Enzo's has only been in its current location for four months, but it already seems to be an anchor of the neigborhood. As my professor and I lunch one day, folks from adjacent businesses move in and out a back door to pick up some lunch or grab a cup of Joe, and regulars are hailed as they come through the front door. The staff is no less friendly with us first-timers, joking as they open the windows to get the smell of a stray burnt croissant out of the room.
Along with a menu that offers sandwiches and salads, as well as soups in the cooler months, Enzo's has a full coffee bar with frappés, zebra lattes (white and dark chocolate, espresso and whipped cream) and other standard coffee fare. Oddly, each time I ordered my standard Americano I seemed to confound the staff -- the order always resulted in two or three employees puzzling over the espresso machine about the drink preparation, a couple shots of espresso with hot water. They never did get the proportions right, but on follow-up, co-owner Al Sheets said that they are training staff in order to extend their hours through the weekend. So we'll just it chalk it up to that.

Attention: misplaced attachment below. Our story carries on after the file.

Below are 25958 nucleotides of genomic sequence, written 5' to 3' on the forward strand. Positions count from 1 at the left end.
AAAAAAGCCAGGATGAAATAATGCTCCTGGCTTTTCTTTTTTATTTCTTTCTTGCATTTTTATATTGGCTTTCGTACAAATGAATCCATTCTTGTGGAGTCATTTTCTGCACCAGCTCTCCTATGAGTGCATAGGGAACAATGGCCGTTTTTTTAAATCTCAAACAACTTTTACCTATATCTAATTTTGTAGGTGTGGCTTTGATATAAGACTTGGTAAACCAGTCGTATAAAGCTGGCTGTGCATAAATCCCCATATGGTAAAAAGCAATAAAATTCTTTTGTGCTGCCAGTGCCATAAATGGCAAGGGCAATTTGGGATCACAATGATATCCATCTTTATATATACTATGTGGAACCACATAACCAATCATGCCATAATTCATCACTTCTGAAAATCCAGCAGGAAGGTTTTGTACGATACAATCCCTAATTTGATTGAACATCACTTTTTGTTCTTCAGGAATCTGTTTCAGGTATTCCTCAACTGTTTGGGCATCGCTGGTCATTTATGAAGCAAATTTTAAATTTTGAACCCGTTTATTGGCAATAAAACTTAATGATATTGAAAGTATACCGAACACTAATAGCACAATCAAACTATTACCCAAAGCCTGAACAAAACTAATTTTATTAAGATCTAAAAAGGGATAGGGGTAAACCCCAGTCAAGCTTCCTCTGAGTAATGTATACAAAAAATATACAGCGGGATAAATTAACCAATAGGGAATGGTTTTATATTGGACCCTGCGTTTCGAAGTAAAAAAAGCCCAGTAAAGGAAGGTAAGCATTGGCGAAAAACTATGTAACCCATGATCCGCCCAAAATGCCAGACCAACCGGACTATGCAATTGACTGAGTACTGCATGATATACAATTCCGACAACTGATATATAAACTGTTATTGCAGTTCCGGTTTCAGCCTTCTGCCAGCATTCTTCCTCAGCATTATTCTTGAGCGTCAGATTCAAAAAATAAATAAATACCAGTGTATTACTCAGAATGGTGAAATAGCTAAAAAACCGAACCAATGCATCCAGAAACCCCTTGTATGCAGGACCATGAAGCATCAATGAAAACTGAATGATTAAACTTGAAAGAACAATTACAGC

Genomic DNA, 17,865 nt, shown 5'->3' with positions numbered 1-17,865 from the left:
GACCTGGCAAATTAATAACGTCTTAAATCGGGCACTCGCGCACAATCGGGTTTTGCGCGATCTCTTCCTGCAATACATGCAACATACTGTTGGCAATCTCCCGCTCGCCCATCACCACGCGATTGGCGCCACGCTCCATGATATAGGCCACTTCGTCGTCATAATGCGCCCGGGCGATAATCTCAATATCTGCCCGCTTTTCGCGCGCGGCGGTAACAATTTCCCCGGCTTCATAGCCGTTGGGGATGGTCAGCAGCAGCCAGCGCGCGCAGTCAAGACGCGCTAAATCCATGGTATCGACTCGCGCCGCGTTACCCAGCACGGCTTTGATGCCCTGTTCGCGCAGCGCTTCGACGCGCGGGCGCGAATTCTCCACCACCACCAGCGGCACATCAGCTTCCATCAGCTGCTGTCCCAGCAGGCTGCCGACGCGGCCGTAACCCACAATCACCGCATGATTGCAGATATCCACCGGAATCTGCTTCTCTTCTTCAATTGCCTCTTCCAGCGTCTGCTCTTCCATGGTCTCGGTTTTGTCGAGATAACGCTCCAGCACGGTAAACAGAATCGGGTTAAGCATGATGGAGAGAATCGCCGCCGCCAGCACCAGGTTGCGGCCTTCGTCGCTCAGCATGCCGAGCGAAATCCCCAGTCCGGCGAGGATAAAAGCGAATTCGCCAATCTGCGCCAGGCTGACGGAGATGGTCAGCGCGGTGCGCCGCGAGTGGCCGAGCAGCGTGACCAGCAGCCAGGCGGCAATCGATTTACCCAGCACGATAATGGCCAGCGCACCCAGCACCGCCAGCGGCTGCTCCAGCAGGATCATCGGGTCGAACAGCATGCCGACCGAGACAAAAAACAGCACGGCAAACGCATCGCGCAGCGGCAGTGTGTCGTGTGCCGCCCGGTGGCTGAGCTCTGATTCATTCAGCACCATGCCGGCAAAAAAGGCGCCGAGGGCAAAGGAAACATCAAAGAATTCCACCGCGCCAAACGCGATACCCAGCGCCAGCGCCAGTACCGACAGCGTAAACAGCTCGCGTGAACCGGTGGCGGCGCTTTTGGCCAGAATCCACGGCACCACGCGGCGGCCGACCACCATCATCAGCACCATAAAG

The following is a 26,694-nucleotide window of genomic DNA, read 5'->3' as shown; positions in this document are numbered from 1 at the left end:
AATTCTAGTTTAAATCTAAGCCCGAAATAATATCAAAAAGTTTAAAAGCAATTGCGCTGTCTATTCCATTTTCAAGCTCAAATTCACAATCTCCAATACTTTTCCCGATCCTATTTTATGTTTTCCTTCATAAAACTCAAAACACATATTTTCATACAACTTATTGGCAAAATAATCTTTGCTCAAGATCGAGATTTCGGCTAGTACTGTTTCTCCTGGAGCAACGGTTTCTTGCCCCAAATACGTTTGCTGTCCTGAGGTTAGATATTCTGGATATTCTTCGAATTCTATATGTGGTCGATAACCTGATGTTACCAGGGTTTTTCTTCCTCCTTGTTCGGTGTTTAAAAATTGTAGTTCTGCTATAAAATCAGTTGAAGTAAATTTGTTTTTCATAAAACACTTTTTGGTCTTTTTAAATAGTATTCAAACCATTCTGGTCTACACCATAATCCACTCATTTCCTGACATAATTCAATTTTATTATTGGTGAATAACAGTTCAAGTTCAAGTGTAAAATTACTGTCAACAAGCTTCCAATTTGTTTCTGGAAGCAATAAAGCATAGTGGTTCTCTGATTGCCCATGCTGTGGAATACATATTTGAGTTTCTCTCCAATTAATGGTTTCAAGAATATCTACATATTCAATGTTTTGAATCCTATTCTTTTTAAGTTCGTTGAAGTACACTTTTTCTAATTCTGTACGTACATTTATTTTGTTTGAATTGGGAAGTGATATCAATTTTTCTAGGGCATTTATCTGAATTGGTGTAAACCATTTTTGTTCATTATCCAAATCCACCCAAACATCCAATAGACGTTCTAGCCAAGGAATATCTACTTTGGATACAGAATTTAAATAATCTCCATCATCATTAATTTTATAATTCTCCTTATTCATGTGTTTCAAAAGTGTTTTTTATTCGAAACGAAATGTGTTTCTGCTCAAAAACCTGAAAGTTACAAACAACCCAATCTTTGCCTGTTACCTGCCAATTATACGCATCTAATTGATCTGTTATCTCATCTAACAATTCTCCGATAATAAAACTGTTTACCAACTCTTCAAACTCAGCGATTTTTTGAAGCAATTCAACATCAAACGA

My professor was a little disappointed in the foccacia that bedded her Grilled Tuscan Turkey ($6.50) with smoked turkey, fresh mozzerella, red onion, spring mixed greens and pesto. She said it was bland and could have used some rosemary, but after a few more bites she concluded it was probably better that way since the pesto packed so much flavor. My double-decker Joe's Big BLT ($6), on the other hand, was perfect comfort food, chock-full of crisp bacon and slathered with mayo.
On other trips across the Rhine to Enzo's I enjoyed a piquant Curry Chicken Salad sandwich ($6) with grapes and walnuts and the towering Grilled Cuban ($6.50). The Southwest Salad ($5.50) topped with green onion, corn, black beans and tortilla strips is also a good choice, even though it lacks a little color -- nothing a few strips of red pepper couldn't fix. Grade: B
comments powered by Disqus